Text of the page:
Now, the Astros are the defending champions, the ones with the target on their backs for a change, and most of their big-name players are unsuited to playing the Darth Vader role. They’re still young and bat-flip-happy, and they play a ton of Fortnite, but for the most part they tend to come off as earnest and professional. That might work for a Yankees-style villain, but the Astros wear orange and play in Texas; they ought to be brash and nouveau riche, which Correa, Altuve, and George Springer seem constitutionally incapable of doing. Most of this team is too serious, or just too nice, to wear the black hat convincingly.
Not Bregman. Take his fielder’s choice in the seventh inning Monday, or when he took Bauer deep in Game 2. At one point or another, Bauer has gotten into it with just about everyone in the league. In May, he insinuated on Twitter that certain Astros pitchers had cranked up their spin rates by doctoring the baseball. Collin McHugh and Lance McCullers fired back but played it straight, while Gerrit Cole, who hasn’t gotten along with Bauer since their days as teammates at UCLA, said nothing. Bregman, however, went straight for the jugular.
Relax Tyler ... those World Series balls spin a little different.... https://t.co/MZ7iIPXhbC— Alex Bregman (@ABREG_1) May 1, 2018
When Bregman arrived in the majors, he struggled—in his first eight big league games he went 1-for-32—and he kept quiet until he found his footing. But the better Bregman’s performed, the more he’s come out of his shell and revealed not just an edge, but an infectious joy in playing the heel.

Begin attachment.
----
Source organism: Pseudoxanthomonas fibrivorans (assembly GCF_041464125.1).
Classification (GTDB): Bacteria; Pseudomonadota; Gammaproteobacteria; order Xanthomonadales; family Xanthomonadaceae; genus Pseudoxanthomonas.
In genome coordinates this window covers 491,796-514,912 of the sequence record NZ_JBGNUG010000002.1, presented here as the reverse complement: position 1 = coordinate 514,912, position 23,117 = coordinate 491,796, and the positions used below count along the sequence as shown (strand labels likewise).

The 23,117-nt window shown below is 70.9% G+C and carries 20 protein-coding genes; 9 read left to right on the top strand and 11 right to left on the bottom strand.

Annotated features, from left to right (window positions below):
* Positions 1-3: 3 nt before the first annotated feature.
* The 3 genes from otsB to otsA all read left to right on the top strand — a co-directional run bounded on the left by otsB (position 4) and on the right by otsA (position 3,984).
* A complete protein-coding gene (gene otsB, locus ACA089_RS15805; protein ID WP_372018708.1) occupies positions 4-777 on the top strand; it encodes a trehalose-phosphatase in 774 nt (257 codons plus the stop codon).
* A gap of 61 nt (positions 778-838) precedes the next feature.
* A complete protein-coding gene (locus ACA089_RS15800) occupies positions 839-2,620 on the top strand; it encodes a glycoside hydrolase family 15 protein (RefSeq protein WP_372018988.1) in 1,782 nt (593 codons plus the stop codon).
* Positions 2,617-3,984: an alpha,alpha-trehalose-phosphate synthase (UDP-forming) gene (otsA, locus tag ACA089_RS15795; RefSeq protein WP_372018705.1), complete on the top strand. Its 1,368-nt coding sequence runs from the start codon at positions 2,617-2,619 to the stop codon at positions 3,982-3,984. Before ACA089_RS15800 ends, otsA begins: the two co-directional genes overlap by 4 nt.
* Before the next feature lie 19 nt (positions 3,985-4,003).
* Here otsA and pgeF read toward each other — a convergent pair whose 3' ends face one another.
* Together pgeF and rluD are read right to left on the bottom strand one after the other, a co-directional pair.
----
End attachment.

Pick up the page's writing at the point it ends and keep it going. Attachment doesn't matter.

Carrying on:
I mentioned this in my alternative-awards column, but it bears repeating: Bregman is a gifted heel in a league that could use one. He picks his spots and talks trash when he knows he and his team can back it up, as they have against Bauer and the Indians this year. It was Bregman who inaugurated the team’s now-famous dugout stare after home runs. His smirk has a Ryan Reynolds quality to it—charming and playful, but also slightly punchable.
While MLB has a bumper crop of fun, likable players, it’s short on antiheroes. For a while it looked like Bryce Harper would be the Rolling Stones to Mike Trout’s Beatles, but Harper seems to genuinely want to be liked. Bauer’s politics make it easy to root against him, but not necessarily fun. Bregman, crucially, is charismatic enough to be the bad guy while not coming off as a bad guy. Chase Utley had Bregman’s edge and star power, but didn’t love the spotlight the way Bregman seems to. Kyle Seager has Bregman’s smirking troll spirit, but was never a big enough name.
It’s already abundantly clear that Bregman is turning into a go-to postgame quote, and the further the Astros advance into October, the more exposure Bregman’s going to get, possibly up to and including the kind of national shine Madison Bumgarner got for the Giants in 2014 and Javier Báez got for the Cubs in 2016. If Bregman isn’t a household name now, he will be in a couple of weeks. And if Bregman’s proved nothing else this season, he’s shown that he knows an opportunity when he sees one, both on the field and in front of a microphone.